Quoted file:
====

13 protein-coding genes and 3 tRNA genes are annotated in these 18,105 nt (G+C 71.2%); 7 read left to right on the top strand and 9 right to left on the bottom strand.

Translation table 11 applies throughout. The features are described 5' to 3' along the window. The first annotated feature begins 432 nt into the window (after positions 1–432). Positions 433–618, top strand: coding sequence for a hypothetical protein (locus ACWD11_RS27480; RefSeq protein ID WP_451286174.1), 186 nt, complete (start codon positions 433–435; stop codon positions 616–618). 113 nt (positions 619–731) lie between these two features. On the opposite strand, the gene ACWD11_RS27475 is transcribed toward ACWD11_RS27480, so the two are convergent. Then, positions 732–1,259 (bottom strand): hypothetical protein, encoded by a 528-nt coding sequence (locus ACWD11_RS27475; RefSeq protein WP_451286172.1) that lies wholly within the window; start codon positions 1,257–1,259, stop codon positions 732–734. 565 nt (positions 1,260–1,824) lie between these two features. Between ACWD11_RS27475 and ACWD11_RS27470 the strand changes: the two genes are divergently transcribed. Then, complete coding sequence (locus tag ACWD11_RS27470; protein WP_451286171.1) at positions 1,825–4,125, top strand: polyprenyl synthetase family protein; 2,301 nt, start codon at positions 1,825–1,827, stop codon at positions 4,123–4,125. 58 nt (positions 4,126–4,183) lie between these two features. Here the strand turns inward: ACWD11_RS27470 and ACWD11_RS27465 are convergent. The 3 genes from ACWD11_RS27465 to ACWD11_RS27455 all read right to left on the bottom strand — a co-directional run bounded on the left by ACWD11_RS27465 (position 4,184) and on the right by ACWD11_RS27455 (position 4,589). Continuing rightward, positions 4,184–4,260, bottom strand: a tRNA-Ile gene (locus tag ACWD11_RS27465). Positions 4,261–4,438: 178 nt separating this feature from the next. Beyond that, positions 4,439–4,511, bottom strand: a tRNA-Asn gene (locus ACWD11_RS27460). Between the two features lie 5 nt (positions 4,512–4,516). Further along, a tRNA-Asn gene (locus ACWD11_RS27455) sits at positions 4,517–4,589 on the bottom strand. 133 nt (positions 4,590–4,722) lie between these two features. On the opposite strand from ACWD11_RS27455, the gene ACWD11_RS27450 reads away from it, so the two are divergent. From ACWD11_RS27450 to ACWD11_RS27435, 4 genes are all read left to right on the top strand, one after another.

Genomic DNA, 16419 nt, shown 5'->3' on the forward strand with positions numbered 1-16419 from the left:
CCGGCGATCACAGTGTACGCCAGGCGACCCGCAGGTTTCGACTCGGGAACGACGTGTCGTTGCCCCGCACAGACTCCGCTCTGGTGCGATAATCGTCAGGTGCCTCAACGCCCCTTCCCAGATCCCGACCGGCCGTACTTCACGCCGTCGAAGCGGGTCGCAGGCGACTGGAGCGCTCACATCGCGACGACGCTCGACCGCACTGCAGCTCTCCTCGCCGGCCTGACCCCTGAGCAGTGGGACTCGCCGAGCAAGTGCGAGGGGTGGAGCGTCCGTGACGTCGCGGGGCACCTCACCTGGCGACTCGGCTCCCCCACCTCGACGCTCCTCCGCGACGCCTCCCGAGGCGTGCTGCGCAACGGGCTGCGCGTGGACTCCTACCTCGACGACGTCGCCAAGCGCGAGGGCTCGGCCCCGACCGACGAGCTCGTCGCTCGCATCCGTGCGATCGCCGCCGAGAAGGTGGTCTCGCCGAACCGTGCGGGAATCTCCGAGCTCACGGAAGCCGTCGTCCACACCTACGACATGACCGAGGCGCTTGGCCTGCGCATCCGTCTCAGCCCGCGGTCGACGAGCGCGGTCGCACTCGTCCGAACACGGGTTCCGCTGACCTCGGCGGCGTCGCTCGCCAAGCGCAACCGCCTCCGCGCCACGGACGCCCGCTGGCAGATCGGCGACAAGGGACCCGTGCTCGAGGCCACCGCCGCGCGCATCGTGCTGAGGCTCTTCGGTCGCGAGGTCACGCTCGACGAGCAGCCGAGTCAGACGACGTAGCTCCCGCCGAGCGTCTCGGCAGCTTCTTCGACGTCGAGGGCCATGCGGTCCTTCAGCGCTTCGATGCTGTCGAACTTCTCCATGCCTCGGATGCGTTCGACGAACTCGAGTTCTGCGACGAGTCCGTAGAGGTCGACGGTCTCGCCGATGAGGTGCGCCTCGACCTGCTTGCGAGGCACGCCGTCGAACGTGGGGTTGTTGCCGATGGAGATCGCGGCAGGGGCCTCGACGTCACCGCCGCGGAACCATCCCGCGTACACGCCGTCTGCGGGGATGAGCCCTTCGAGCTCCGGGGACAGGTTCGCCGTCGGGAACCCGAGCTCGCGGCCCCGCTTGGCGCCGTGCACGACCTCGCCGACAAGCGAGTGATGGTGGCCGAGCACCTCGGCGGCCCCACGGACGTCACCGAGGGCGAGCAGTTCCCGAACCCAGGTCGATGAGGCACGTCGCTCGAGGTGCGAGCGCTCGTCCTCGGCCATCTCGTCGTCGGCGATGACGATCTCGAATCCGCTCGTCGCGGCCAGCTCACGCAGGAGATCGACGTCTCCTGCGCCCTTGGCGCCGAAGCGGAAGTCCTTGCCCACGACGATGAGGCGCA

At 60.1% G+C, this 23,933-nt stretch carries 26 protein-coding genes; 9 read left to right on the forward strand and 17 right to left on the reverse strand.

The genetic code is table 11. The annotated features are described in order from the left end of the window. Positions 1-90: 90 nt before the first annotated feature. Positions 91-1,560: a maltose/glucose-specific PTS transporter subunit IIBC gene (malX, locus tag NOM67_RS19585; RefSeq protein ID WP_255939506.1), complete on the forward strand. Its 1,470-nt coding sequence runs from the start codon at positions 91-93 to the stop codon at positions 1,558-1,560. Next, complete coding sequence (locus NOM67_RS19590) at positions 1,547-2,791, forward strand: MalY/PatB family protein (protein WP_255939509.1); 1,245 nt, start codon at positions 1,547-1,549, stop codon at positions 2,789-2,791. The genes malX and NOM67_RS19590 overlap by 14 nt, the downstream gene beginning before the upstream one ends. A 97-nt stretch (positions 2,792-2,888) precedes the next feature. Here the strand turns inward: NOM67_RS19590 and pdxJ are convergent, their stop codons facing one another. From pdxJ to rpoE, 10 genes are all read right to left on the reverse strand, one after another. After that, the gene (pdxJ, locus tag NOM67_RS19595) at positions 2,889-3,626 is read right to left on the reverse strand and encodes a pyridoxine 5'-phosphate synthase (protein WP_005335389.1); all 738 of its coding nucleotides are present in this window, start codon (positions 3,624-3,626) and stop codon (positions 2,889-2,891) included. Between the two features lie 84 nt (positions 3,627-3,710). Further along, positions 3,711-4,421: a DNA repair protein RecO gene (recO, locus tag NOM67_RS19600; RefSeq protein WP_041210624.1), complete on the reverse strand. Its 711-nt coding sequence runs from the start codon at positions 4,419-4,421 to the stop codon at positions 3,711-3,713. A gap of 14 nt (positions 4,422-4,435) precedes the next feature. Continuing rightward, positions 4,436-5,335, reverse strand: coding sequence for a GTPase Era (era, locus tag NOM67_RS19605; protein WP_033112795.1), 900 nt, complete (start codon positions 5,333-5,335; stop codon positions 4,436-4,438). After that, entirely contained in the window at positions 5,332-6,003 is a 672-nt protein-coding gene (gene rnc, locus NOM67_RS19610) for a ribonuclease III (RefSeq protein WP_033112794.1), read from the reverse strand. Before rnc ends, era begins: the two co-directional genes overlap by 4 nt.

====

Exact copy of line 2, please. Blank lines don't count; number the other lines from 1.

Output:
Translation table 11 applies throughout. The features are described 5' to 3' along the window. The first annotated feature begins 432 nt into the window (after positions 1–432). Positions 433–618, top strand: coding sequence for a hypothetical protein (locus ACWD11_RS27480; RefSeq protein ID WP_451286174.1), 186 nt, complete (start codon positions 433–435; stop codon positions 616–618). 113 nt (positions 619–731) lie between these two features. On the opposite strand, the gene ACWD11_RS27475 is transcribed toward ACWD11_RS27480, so the two are convergent. Then, positions 732–1,259 (bottom strand): hypothetical protein, encoded by a 528-nt coding sequence (locus ACWD11_RS27475; RefSeq protein WP_451286172.1) that lies wholly within the window; start codon positions 1,257–1,259, stop codon positions 732–734. 565 nt (positions 1,260–1,824) lie between these two features. Between ACWD11_RS27475 and ACWD11_RS27470 the strand changes: the two genes are divergently transcribed. Then, complete coding sequence (locus tag ACWD11_RS27470; protein WP_451286171.1) at positions 1,825–4,125, top strand: polyprenyl synthetase family protein; 2,301 nt, start codon at positions 1,825–1,827, stop codon at positions 4,123–4,125. 58 nt (positions 4,126–4,183) lie between these two features. Here the strand turns inward: ACWD11_RS27470 and ACWD11_RS27465 are convergent. The 3 genes from ACWD11_RS27465 to ACWD11_RS27455 all read right to left on the bottom strand — a co-directional run bounded on the left by ACWD11_RS27465 (position 4,184) and on the right by ACWD11_RS27455 (position 4,589). Continuing rightward, positions 4,184–4,260, bottom strand: a tRNA-Ile gene (locus tag ACWD11_RS27465). Positions 4,261–4,438: 178 nt separating this feature from the next. Beyond that, positions 4,439–4,511, bottom strand: a tRNA-Asn gene (locus ACWD11_RS27460). Between the two features lie 5 nt (positions 4,512–4,516). Further along, a tRNA-Asn gene (locus ACWD11_RS27455) sits at positions 4,517–4,589 on the bottom strand. 133 nt (positions 4,590–4,722) lie between these two features. On the opposite strand from ACWD11_RS27455, the gene ACWD11_RS27450 reads away from it, so the two are divergent. From ACWD11_RS27450 to ACWD11_RS27435, 4 genes are all read left to right on the top strand, one after another.